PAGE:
Reflections on My Children’s Screen Time | Janell Burley Hofmann | 3 Min Read

In my work with children, teens, and their families, one of the biggest categories of questions and concerns is screen time. Sometimes families want to be prescribed the “right” amount of time. Often families want to make sure that they aren’t doing their digital lives “wrong.” Mostly, families want some general guidelines and to be reassured and empowered to make decisions that feel right to them. The one challenge with the screen time questions is that there is no one size fits all answer, no right and wrong. Every family and child is unique and the way we interact and use our screens is unique, personal, and individual too. Also, not all screen time is created equal. It is nuanced and needs context. This can be quite anxiety-provoking because we’re learning, changing, and improving as we go and not all-knowing. But, it is actually quite normal to have screen use as a dynamic part of family life, not fixed. It shifts with our circumstances, growing right along with our family like any other part. 

As a mother of five teenagers who love their screens, I can often feel overwhelmed by digital parenting too (and I think, write, and speak about it for a living!). One way that I ease my own screen time worries is to have some foundational and often non-negotiable iRules (tech agreements) that can be achieved in a relatively consistent way. Then, I reconcile screen use for my teenagers through the whole child lens of well-being. Aspects that I feel inclined to prioritize are sleep, school, and schoolwork, a relatively healthy diet, play (or playfulness/fun/joy), exercise, chores/contributions to the family system, as well as opportunities for connection, character, and communication. If these things are generally satisfied and my kids are behaving in ways that support who they are and who they want to be online, then I let go of screen time control. It is important to identify our lived values so that we can integrate tech into our family rhythms. 

I know this is not a formula for a perfect equation to a perfect outcome, but I think in the flexibility and adaptability, we can find a frame we all feel good about and screens become less about struggle. Additionally, I rely on the tools of reflective parenting. On the days when I feel concerned about the overuse of screens, I slow down my reaction and become more of an observer with reflective questions. This list is a few that I draw from and offer to the families and caregivers I work with to help create some perspective in our responses:

  • What might she be doing on her screen?
  • Who are they with on their screen?
  • What might he like about his screens?
  • Is there another way to see their screen use besides a negative perspective?
  • When am I annoyed by her screen use (the most)?
  • When does it feel okay?
  • Why might he be opting for his screen over all other options right now?
  • Is their screen time about connection for them? 
  • Why am I anxious about their screen use right now? 
  • How can I get curious about her screen use instead of a space of criticism or judgment?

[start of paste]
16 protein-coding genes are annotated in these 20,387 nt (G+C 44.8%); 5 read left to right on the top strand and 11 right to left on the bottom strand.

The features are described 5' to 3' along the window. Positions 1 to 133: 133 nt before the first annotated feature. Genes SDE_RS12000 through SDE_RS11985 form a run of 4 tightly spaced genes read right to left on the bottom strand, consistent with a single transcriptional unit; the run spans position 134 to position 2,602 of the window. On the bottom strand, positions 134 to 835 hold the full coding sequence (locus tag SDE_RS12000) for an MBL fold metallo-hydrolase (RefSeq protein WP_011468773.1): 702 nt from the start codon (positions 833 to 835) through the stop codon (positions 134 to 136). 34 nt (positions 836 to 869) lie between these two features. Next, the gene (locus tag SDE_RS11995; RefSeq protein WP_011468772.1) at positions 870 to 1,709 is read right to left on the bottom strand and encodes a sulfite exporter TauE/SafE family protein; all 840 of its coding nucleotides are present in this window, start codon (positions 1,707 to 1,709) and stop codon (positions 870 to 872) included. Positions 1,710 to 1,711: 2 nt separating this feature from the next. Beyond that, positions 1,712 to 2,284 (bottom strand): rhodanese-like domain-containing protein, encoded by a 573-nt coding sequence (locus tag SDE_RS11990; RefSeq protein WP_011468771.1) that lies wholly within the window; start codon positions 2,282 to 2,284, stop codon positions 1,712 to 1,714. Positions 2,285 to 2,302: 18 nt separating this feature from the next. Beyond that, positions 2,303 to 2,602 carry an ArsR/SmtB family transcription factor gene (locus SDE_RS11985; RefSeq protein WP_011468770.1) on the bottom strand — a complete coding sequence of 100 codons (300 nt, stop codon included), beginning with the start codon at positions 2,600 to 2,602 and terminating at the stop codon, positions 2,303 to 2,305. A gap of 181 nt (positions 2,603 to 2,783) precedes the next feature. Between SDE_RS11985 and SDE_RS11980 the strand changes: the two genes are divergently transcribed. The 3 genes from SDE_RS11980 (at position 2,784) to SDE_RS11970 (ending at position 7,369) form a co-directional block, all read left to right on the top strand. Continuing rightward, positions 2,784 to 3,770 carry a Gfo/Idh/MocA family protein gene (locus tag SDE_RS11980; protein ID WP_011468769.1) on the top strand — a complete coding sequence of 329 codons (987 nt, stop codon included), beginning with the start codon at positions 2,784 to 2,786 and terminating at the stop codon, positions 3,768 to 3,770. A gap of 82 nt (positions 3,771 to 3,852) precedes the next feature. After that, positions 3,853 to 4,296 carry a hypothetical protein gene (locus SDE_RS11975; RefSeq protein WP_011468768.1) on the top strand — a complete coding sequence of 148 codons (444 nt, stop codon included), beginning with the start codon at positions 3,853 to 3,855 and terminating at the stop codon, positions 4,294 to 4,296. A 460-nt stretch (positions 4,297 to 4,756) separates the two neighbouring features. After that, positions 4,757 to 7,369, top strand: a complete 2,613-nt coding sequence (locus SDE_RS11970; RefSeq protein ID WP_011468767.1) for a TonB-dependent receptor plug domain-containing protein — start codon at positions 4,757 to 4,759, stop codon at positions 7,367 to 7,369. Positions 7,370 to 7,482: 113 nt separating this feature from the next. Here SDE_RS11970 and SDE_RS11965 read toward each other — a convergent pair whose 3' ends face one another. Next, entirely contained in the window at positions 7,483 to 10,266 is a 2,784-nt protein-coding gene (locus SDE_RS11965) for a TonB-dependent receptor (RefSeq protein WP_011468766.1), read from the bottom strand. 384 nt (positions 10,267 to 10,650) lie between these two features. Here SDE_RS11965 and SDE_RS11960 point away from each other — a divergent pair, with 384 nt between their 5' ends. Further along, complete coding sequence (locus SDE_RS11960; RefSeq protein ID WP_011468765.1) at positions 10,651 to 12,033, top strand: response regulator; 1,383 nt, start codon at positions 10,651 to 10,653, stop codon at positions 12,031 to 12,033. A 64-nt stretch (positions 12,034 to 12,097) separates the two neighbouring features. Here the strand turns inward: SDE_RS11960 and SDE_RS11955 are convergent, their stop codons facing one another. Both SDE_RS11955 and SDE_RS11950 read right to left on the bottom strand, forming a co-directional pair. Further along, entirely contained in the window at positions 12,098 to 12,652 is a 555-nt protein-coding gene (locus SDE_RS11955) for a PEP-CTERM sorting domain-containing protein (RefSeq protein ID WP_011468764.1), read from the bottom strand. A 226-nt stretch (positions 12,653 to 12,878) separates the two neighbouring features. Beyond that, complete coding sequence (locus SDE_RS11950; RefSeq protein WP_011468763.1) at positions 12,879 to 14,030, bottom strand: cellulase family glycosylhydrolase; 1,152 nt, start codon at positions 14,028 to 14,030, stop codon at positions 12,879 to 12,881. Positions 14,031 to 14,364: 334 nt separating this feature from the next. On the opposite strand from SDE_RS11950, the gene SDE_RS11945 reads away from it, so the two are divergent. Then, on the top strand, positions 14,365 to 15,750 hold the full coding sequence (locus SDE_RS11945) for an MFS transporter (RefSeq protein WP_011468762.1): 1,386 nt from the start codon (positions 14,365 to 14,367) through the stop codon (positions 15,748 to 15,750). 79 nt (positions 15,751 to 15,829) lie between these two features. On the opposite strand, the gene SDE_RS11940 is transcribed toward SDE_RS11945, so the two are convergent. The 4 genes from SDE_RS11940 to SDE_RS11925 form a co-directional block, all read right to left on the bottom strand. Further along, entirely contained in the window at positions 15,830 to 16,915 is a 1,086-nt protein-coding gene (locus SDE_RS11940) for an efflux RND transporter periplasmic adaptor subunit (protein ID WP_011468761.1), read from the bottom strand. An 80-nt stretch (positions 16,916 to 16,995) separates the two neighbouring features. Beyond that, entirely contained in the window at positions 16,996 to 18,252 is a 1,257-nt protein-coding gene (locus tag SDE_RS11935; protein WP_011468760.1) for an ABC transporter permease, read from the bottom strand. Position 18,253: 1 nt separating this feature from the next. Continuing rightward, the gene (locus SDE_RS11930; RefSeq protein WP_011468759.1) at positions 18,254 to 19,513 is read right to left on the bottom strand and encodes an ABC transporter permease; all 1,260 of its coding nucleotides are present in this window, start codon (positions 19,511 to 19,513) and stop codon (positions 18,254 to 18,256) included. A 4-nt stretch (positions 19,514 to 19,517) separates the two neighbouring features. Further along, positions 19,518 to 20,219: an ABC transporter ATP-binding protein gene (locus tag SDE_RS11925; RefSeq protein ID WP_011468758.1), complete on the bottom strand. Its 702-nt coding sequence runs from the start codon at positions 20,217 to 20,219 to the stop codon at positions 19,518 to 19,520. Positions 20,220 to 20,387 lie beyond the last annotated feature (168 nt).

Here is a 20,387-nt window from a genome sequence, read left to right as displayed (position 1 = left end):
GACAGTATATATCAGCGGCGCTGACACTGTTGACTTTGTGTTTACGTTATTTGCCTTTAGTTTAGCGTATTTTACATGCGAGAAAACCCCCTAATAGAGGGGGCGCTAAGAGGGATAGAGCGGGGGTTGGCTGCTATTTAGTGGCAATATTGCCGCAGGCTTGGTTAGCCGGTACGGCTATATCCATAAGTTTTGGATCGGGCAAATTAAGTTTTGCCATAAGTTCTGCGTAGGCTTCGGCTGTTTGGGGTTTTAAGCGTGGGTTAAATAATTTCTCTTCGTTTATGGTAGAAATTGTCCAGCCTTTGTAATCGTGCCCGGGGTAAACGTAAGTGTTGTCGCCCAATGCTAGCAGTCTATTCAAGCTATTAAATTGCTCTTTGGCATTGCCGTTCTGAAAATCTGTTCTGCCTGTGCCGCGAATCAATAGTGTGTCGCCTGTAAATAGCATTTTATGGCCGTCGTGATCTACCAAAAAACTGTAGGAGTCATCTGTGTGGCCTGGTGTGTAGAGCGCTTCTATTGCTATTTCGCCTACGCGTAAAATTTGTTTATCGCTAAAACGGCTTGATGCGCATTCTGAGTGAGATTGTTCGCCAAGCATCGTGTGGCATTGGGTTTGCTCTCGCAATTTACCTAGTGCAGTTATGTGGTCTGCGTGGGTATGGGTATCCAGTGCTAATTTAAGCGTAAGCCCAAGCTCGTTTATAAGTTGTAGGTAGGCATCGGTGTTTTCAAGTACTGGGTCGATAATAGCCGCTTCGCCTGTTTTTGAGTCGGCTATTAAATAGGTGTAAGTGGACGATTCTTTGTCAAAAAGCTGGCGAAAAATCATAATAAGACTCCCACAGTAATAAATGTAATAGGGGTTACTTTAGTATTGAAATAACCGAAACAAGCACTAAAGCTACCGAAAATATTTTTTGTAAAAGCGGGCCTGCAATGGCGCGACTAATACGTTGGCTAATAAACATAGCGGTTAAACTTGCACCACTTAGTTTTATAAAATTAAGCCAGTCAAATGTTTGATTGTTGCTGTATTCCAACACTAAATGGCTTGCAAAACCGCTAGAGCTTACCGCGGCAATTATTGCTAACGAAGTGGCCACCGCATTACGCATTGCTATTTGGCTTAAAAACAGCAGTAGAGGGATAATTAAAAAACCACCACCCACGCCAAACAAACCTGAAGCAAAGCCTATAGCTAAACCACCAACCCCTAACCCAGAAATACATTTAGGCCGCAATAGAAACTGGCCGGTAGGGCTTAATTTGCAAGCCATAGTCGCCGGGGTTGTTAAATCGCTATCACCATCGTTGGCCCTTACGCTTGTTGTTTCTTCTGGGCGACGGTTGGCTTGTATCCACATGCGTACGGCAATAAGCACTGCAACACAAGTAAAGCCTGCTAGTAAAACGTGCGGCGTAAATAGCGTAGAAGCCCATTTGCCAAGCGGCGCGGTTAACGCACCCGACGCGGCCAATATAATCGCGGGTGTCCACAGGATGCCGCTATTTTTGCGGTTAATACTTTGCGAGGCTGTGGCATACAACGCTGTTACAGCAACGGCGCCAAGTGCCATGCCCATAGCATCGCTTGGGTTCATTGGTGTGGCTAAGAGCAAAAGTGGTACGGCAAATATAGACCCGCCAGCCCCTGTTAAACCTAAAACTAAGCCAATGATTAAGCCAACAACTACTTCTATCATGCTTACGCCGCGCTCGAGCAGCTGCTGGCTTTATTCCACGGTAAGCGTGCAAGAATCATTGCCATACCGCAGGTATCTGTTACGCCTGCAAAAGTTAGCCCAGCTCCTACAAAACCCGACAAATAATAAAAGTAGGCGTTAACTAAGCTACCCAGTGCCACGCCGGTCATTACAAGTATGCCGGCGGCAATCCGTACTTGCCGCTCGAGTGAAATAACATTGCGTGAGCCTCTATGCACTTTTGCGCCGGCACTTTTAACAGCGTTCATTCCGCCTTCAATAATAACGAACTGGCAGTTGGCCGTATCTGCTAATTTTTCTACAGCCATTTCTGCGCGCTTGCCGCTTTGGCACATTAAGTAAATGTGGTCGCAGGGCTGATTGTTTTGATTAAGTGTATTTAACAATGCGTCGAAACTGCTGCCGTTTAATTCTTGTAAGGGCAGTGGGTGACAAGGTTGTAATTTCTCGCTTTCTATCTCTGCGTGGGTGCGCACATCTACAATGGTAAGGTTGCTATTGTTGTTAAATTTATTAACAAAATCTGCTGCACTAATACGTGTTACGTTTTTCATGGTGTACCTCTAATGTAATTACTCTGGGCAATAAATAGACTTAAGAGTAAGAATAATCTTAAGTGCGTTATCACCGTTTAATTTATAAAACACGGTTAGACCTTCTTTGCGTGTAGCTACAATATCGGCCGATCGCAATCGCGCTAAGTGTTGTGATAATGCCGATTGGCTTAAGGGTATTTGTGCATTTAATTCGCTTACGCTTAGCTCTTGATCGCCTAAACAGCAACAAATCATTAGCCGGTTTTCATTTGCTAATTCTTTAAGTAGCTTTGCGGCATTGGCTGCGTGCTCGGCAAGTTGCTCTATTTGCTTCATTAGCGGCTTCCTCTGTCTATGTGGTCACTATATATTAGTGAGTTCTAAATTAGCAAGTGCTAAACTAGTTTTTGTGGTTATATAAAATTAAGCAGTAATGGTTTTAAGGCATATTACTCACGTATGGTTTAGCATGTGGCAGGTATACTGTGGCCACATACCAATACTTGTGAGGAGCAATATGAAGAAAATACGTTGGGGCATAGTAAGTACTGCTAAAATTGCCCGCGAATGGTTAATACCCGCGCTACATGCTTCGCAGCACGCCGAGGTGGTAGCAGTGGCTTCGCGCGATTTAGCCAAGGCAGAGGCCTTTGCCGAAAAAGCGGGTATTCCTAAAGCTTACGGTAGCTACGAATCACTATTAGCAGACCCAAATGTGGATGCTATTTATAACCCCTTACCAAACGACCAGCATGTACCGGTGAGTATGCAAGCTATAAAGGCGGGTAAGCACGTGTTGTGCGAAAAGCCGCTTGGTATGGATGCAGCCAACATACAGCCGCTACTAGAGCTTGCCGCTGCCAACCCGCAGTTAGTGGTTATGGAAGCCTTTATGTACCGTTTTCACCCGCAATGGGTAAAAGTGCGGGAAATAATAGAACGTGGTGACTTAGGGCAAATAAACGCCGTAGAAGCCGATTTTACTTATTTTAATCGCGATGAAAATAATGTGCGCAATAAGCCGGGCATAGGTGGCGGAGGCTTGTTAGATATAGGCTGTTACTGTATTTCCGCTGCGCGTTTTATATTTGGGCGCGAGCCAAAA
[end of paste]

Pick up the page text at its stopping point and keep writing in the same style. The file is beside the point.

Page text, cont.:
Once we start to become observers of our own thoughts, feelings, and experiences, we can look at them more critically. They become less “everything is wrong” and more “I’ll tune in here.” Attunement does not mean an absence of rules and boundaries, but more seeing of the child and the child’s experience online and the need for our intervention and support. 


Today’s Takeaway: Over the next week, become reflective observers of your family’s screen time without making any immediate changes. Use the prompts above to consider a different, less anxious story. Then, build your screen use boundaries for the behaviors you do want to see in your home and family.

Janell Burley Hofmann

Janell Burley Hofmann is an international author, speaker and consultant specializing on the topics of technology, media, health, relationships and well-being. Janell is the creator of the original iPhone contract and a thought leader in the space of digital mindfulness, digital parenting and intentional use of tech. She is the author of the book, iRules: What Every Tech-Healthy Family Needs to Know About Selfies, Sexting, Gaming and Growing Up published by Rodale, Inc. Janell is the founder of the Slow Tech Movement and iRules Academy. Janell has worked on four continents across diverse demographics, cultures, religions, and socioeconomics. Sensitive to the needs of each community, Janell works with schools, youth, families, educators, and organizations while offering private coaching and consulting sessions. Janell’s professional expertise and personal experience as a mother of five children builds strong connections with a wide and varied population. Janell engages readers, clients and audiences in relevant and meaningful conversations igniting personal empowerment, awareness and purpose in a partnership that will positively impact all. Janell’s academic background includes a Bachelor’s Degree in Communication and Media Studies, a Master’s Degree in Critical and Creative Thinking and she is currently working towards her licensure in mental health counseling. Her featured talks include two-time TEDx presenter, SxSW, YPO Southeast Asia Summit, Peace Corp Workshop Leader, Homecoming Day Nagoya University, Nagoya Japan, YPO Middle East Tour, Women2Women International Summit and MIT Strata Center. Her work has been featured in The New York Times, Good Morning America, USA Today, National Public Radio, BBC News and The Associated Press.

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